There’s a plethora of dog training manuals and gurus available online. This is why it can be laborious to choose any specific style. “Clicker training” and “alpha dog” are some of the terminologies in the subject of dog training. Obedience training for dogs can be a rewarding experience, though.
A dog trainer feels a sense of accomplishment after a successful dog training spell. The mental stimulation and the emotional benefits for our dogs are undeniable.
As dog owners, most people believe that a dog’s training process should follow a definite structure. It has to be rigid and generally inflexible. Seeking professional dog training services is a way to reinforce that notion.
Obedience is a crucial part of any dog’s training journey. Experts agree that positive reinforcement molds a dog’s behavior, particularly concerning obedience. Most training methods involve a mix of the reinforcement method and punishment.
Instrumental conditioning, or operant conditioning, was introduced in the early 20th century to deepen the understanding of dog behavior. This was introduced due to classical conditioning appearing too simplistic, which had gained considerable acceptance at the time. This was due to the work of Ivan Pavlov years earlier.
Operant conditioning aims to ensure that reinforcement follows a particular course of action. This tends to encourage the said action in the future. This theory expounded on the famous experiment that Pavlov carried out with dogs. It states that a neutral stimulus becomes a conditioned stimulus. This then prompts a conditioned response.
Operant conditioning has been at the heart of dog training for decades. I never questioned any aspect of it until now.
Prompting an action and then reinforcing it is the typical style in dog training manuals. However, I believe there’s a better and more efficient way of doing this.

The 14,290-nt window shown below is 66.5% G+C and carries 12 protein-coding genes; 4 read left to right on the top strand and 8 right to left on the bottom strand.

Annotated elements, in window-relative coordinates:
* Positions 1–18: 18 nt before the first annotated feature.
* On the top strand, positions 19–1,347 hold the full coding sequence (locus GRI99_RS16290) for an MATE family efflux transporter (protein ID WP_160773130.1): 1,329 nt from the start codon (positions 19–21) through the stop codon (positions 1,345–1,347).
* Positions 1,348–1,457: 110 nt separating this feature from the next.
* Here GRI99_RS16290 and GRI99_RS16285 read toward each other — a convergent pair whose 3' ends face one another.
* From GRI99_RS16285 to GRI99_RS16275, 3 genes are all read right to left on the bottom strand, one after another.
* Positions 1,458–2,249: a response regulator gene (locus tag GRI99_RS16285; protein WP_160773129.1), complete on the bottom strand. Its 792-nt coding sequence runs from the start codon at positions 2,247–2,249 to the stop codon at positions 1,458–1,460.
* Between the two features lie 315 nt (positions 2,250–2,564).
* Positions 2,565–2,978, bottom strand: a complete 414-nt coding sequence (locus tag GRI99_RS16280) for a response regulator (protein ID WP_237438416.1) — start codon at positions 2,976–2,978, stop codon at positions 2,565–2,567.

In her book Plenty in Life is Free, Kathy Sdao mentions an intriguing yet slightly varied iteration. She looks at the typical reinforcement of behavior. Something that I believe to be more productive in the long term.
Seeing, marking, and rewarding are the basics of what Kathy talks about. Her focus concerns behavioral conditioning.
The observations from this book can be an eye-opening experience, given that this new way of seeing things has implications for our dogs’ behavior and how we view our interactions.
Seeing, which involves keen observation, is the first crucial step. To see the positive behavior, to mark the behavior, and to reward it, is the best way to encourage such behavior in the future.
The sheer simplicity of this method is the real reason why most of us overlook it. A paradigm shift is needed for us to change our ways concerning dog training. Most of us have difficulty recognizing the early signs of unwanted behavior. Until the culmination of such behavior.
Imagine, for example, a Chihuahua that tends to go quiet when we’re busy preparing meals. That’s usually not a cause for concern until we discover that the reason for its calm disposition is because it was chewing our favorite couch cushion.
Our propensity for ignoring good behavior until things go wrong explains many mishaps in our lives. We are more inclined to dispense corrections than rewards.
We can help our dogs become better-adjusted companions. This can be done by clarifying what actions and behaviors constitute “good.”
It’s often challenging for us to quantify any behavior if there is no objective measurement. Mostly observing any changes to those behaviors.
Eye contact, belly on the ground, walking by our side, etc., are things that we can objectively observe. After clearly defining the desirable behaviors we like, it’s time to reward such behaviors consistently. Every time our dog wags its tail and puts its belly on the ground, we can dole out snacks to reinforce such behavior. Consistency and patience are key.
Put aside dog treats for the express purpose of rewarding the desirable behaviors. Maintaining the integrity of this exercise is vital to the overall process of reinforcement. This way, our dog knows what to do to get rewarded.
In a nutshell, it’s our responsibility as dog owners to cultivate the kind of relationships we wish to have with them. Encouraging our dogs to do more of what we desire without explicitly prompting them is the best way to nurture their obedience. Some dogs regress and become more subdued due to harsh punishment routines. Rewarding their positive behaviors can enable the healing process that they need to become friendlier pets.